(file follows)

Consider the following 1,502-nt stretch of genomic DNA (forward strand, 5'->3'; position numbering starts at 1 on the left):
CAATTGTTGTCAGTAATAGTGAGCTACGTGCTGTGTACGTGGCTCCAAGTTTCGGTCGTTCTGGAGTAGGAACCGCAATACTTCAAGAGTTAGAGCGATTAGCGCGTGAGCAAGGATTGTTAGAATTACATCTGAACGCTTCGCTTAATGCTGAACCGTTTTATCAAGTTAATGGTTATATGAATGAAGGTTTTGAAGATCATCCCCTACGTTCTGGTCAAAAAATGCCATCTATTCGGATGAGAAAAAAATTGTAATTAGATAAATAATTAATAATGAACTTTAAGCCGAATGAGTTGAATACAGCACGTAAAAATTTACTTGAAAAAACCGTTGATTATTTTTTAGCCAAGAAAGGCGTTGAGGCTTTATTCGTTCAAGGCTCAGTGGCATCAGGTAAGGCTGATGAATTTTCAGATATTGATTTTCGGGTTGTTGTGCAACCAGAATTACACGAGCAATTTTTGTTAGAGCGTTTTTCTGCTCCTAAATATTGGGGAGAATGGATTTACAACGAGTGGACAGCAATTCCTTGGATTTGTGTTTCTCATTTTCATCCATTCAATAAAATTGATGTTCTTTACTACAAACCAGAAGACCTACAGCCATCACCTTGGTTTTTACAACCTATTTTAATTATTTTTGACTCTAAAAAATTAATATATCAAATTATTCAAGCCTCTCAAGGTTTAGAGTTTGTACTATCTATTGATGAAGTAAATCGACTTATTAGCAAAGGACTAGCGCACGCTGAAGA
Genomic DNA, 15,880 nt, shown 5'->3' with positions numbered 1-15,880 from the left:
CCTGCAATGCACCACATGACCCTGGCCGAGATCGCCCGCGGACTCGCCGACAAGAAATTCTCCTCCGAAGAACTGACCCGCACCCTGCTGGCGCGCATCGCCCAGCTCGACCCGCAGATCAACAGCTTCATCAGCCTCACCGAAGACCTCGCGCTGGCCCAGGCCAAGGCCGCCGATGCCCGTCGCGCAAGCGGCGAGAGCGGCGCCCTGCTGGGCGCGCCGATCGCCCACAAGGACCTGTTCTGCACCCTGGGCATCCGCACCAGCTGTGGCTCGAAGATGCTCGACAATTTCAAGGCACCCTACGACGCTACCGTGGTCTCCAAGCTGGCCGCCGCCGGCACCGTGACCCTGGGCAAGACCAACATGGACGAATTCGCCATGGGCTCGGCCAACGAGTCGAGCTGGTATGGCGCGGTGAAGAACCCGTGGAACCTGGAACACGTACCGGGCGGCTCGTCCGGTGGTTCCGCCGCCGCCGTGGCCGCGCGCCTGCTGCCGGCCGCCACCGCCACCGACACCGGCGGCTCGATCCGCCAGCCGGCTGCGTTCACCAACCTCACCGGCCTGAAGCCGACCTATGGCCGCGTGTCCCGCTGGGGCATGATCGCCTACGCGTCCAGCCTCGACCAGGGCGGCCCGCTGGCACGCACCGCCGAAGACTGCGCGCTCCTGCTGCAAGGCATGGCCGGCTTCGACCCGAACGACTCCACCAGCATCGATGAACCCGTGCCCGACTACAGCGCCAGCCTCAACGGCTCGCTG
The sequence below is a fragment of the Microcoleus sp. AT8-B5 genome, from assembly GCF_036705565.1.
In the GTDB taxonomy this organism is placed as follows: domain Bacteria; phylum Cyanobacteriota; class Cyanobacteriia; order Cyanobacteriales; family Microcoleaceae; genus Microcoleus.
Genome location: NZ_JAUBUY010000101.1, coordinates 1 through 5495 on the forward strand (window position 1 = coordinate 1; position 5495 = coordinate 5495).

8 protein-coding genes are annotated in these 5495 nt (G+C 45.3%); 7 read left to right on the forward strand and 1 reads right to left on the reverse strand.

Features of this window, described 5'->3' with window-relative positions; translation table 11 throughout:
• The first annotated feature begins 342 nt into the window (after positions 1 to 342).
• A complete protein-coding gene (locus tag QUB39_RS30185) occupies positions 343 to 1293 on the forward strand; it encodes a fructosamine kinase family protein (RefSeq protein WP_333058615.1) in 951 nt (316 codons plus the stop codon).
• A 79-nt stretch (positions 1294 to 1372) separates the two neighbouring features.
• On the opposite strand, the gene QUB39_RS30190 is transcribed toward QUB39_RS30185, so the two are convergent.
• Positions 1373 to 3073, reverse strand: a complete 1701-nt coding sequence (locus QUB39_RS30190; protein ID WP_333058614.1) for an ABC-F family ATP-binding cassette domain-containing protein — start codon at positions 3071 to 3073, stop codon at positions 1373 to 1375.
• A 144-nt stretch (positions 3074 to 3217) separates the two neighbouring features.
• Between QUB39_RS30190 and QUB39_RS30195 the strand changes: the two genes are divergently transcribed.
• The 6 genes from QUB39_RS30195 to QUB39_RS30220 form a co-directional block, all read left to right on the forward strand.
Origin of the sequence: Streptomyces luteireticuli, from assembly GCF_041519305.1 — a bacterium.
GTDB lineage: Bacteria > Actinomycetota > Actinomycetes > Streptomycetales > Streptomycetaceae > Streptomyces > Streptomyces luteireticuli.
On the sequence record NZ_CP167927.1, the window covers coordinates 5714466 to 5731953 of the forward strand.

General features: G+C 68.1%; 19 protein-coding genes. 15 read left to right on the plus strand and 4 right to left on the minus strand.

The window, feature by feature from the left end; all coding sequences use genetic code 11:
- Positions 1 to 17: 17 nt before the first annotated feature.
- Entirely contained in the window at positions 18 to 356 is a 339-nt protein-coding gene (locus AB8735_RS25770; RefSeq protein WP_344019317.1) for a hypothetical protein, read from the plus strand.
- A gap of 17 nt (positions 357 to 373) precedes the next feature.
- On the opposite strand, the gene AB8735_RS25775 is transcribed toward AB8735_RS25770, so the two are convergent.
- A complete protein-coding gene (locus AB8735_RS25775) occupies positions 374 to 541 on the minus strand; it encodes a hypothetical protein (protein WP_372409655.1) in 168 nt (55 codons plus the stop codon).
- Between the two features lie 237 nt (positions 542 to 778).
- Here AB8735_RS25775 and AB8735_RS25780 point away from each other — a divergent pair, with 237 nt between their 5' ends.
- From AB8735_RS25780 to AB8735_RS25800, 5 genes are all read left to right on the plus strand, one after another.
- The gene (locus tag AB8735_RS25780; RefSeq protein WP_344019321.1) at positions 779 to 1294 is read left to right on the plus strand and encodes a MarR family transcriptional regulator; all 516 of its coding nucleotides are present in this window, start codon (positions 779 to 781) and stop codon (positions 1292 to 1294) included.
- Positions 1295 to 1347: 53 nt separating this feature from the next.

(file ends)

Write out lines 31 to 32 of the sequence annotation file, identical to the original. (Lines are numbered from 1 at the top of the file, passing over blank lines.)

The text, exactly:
- The gene (locus tag AB8735_RS25780; RefSeq protein WP_344019321.1) at positions 779 to 1294 is read left to right on the plus strand and encodes a MarR family transcriptional regulator; all 516 of its coding nucleotides are present in this window, start codon (positions 779 to 781) and stop codon (positions 1292 to 1294) included.
- Positions 1295 to 1347: 53 nt separating this feature from the next.